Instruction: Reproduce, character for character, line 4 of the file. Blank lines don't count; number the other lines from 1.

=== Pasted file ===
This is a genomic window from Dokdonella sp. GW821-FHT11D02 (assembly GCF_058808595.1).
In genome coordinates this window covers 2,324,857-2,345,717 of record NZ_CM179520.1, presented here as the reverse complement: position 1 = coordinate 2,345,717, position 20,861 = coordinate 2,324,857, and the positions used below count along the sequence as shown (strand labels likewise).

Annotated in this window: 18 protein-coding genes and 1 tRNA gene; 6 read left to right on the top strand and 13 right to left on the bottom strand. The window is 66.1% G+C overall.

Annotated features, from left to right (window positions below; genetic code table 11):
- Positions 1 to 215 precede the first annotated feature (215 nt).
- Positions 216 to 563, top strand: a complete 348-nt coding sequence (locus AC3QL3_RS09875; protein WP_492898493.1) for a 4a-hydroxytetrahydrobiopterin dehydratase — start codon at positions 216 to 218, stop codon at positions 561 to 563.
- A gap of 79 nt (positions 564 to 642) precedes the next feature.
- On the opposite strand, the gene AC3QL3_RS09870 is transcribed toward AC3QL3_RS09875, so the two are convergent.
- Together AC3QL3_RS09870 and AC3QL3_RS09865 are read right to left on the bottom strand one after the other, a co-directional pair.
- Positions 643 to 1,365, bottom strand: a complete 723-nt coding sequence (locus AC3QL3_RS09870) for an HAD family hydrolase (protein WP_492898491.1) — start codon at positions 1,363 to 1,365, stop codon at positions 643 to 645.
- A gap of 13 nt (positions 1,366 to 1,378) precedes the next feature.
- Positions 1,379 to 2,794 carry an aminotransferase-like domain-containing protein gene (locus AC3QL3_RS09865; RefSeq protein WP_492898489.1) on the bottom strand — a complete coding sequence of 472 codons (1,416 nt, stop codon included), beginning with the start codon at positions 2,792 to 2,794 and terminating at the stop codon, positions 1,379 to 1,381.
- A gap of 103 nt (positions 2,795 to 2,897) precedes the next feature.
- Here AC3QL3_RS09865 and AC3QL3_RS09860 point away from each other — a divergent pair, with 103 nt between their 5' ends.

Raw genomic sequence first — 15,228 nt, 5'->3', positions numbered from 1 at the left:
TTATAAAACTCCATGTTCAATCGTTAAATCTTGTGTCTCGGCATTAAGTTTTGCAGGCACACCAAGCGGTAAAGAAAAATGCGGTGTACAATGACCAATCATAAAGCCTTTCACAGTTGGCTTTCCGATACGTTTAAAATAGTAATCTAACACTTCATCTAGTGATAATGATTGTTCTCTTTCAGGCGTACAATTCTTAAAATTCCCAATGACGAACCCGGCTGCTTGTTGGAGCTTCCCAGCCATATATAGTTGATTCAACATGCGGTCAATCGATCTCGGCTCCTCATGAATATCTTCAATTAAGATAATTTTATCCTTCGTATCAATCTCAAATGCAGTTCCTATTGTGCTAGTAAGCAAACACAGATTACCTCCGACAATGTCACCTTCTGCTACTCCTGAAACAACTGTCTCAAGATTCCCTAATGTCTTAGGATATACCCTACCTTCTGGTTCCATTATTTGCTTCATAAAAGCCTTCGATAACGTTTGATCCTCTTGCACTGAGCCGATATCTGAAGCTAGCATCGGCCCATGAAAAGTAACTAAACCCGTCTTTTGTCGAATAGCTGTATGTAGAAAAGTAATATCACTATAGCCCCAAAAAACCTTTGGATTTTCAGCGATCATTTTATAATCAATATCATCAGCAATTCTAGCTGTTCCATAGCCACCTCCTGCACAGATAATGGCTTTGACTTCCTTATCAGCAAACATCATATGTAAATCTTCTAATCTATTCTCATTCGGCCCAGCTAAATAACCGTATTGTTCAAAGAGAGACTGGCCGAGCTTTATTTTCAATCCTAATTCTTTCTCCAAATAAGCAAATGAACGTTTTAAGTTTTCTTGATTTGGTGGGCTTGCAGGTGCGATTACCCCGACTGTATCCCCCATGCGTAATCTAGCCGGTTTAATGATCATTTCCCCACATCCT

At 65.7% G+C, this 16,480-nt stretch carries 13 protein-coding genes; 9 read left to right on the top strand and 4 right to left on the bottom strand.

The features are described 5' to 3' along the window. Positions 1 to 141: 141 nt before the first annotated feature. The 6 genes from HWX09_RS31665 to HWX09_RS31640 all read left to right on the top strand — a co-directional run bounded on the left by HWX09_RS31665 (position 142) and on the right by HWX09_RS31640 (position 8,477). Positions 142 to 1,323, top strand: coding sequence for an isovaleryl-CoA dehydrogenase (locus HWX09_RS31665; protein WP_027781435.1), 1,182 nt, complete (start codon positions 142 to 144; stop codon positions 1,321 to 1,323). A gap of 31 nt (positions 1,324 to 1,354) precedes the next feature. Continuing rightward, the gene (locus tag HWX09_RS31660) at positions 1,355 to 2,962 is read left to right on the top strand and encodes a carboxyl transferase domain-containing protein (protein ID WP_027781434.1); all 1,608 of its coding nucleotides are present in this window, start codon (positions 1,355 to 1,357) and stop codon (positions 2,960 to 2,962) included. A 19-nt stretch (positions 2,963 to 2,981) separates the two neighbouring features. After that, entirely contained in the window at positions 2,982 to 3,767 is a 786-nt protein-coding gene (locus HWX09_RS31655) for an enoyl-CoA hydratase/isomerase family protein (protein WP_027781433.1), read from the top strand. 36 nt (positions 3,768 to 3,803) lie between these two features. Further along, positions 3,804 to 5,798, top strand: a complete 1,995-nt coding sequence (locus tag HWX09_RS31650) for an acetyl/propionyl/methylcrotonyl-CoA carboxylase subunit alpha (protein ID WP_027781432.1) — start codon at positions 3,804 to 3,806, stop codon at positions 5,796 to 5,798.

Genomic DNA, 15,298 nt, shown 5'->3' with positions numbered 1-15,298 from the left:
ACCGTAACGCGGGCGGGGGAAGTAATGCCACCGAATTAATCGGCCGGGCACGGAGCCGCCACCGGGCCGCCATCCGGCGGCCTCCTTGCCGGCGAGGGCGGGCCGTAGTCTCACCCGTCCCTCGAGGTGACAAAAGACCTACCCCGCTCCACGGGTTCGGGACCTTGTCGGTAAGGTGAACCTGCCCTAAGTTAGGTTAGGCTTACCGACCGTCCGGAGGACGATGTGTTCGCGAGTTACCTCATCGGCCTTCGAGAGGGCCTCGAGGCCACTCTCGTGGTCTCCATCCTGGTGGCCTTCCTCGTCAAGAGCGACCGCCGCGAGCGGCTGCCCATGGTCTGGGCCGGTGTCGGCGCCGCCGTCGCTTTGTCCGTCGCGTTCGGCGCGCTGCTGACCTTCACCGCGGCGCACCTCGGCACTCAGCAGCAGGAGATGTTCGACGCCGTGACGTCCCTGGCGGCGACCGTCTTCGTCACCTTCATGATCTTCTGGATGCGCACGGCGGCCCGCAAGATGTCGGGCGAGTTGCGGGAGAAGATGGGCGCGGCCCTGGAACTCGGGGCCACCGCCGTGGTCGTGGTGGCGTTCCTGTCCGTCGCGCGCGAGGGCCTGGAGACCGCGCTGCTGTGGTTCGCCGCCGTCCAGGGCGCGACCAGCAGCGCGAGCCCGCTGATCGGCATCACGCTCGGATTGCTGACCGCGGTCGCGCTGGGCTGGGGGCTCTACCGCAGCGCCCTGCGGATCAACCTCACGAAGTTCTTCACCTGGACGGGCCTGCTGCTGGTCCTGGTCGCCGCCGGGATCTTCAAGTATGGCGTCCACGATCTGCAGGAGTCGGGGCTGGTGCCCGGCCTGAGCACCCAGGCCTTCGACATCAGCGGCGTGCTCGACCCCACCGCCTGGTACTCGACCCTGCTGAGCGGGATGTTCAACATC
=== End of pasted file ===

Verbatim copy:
Annotated features, from left to right (window positions below; genetic code table 11):